According to Kelley, each team of students followed an agile process, taking small steps to make the overall result better.
“Students get a glimpse of what real-life problems are to be solved, and what kinds of things the industry is using to solve those problems,” said Kelley.
The computer science students at Algonquin College were able to work with us on social media integration- something that the program had not focused on before.
We shared knowledge with each other, taking away new skills and tools in the process.
Kelley said that the students can use what they learned from social media integration, for future jobs.
“There is only so much that can be taught in the classroom regarding what things are like in the real world,” said Kelley.
The program allows students to get real work experience before they reach the workforce.
“It is about taking on whatever challenge is being faced by companies in the real world,” said Kelley.
A similar process was taken at Carleton University’s Sprott School of Business.
Students involved with the beap project at the Sprott School of Business participated in an experiential learning program. They took on the role of consultants.
To join the class, students must apply as if they were applying for a real job. They send in a resume and go through the interview process.
“The spirit of the program is to teach management practically. To help build bridges between theory and practice by actively doing stuff,” said Andrew Webb, the academic director of Sprott’s Project-Based Service-Learning Initiative.
The class worked through three phases. The first included a strategic plan. The second identified that Slack was the best platform to host beap on. The third and current phase is the practical approach-testing it to understand how people would use it.
At the beginning of the semester, students start their work by creating a mandate. After our initial work began with them, the student consultants quickly realized that they needed to switch course and explore the rise of Slack.
“You cannot learn management in a classroom or from a textbook. You have to actually deal with a client and figure out a problem,” said Webb.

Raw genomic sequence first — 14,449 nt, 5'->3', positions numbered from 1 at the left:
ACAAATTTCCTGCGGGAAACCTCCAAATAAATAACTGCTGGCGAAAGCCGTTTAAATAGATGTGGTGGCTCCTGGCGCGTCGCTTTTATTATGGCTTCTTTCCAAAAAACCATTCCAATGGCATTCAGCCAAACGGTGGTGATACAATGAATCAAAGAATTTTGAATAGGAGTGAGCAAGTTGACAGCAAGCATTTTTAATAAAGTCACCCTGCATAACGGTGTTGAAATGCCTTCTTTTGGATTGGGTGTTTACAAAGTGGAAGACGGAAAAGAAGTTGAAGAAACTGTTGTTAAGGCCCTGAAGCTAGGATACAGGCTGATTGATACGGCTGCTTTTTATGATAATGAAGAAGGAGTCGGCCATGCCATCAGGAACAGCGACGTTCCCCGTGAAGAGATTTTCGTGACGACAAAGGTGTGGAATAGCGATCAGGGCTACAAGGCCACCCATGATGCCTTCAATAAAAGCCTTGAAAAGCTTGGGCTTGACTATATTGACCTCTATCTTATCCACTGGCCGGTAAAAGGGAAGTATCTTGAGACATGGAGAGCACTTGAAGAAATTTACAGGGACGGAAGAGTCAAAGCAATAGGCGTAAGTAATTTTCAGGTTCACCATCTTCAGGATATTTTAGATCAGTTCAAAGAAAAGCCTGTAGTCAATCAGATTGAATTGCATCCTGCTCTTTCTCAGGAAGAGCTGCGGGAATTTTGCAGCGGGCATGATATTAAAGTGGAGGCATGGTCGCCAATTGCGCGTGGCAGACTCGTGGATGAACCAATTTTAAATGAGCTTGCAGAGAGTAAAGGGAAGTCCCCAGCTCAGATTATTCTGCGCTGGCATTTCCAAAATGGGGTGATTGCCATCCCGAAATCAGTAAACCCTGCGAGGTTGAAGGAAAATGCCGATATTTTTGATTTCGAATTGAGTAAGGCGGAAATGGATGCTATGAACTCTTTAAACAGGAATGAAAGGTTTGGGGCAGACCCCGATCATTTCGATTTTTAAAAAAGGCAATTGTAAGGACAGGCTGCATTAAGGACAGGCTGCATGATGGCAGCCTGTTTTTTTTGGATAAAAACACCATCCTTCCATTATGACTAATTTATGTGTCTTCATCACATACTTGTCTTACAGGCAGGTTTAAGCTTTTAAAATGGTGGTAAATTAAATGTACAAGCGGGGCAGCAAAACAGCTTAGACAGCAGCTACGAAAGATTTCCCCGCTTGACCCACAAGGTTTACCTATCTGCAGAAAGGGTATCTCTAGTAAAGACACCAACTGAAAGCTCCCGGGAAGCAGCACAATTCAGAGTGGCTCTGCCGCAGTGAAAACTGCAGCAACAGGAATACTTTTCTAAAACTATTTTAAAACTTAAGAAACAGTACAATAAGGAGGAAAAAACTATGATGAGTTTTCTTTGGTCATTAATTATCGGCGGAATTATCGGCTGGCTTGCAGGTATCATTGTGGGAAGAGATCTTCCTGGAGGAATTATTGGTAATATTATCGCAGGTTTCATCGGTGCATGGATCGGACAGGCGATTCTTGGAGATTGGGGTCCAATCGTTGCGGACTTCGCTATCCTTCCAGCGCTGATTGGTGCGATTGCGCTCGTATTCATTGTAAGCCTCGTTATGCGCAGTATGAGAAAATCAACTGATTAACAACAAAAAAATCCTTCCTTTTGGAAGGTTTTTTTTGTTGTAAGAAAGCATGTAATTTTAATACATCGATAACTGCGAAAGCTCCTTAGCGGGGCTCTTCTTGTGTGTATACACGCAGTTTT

Programs like the one at Carleton University, show students what it is like to work from the ground up.
“We did the presentation in the hallway of their [Pivot + Edge’s] offices. I thought that was fantastic because, in business school, they have a tendency to glorify entrepreneurship,” said Webb.
The incentive of the program is to instill quality management skills in students for them to take with them when they graduate.
This was achieved in a collaborative environment.
“They very quickly blended into a collective team and the students saw themselves as members of Pivot + Edge,” said Webb.
As the testing phase continues, students from Algonquin College and Carleton University, remain hard at work on enhancing the feature set.
For Webb, he sees this learning process as beneficial to the future of his students.
“The underlying and really fundamental element of this program is that it is really important for management students to give back to their community.”
He hopes the students continue their work with beap even after they have departed from the Sprott School of Business, by becoming brand ambassadors for the company.
Tang’s sentiments were similar.
“You exponentially grow your knowledge on how software works. Seeing it being put into a client’s hands, and having them actually using it, is pretty enlightening.”
Community and collaboration are the binding ingredients for a successful partnership.
This technology will enhance employer branding and job marketing so that casual employee dating is a thing of the past.
Beap has the ability to foster mutually beneficial relationships between employers and future employees, just like the partnership it was built upon.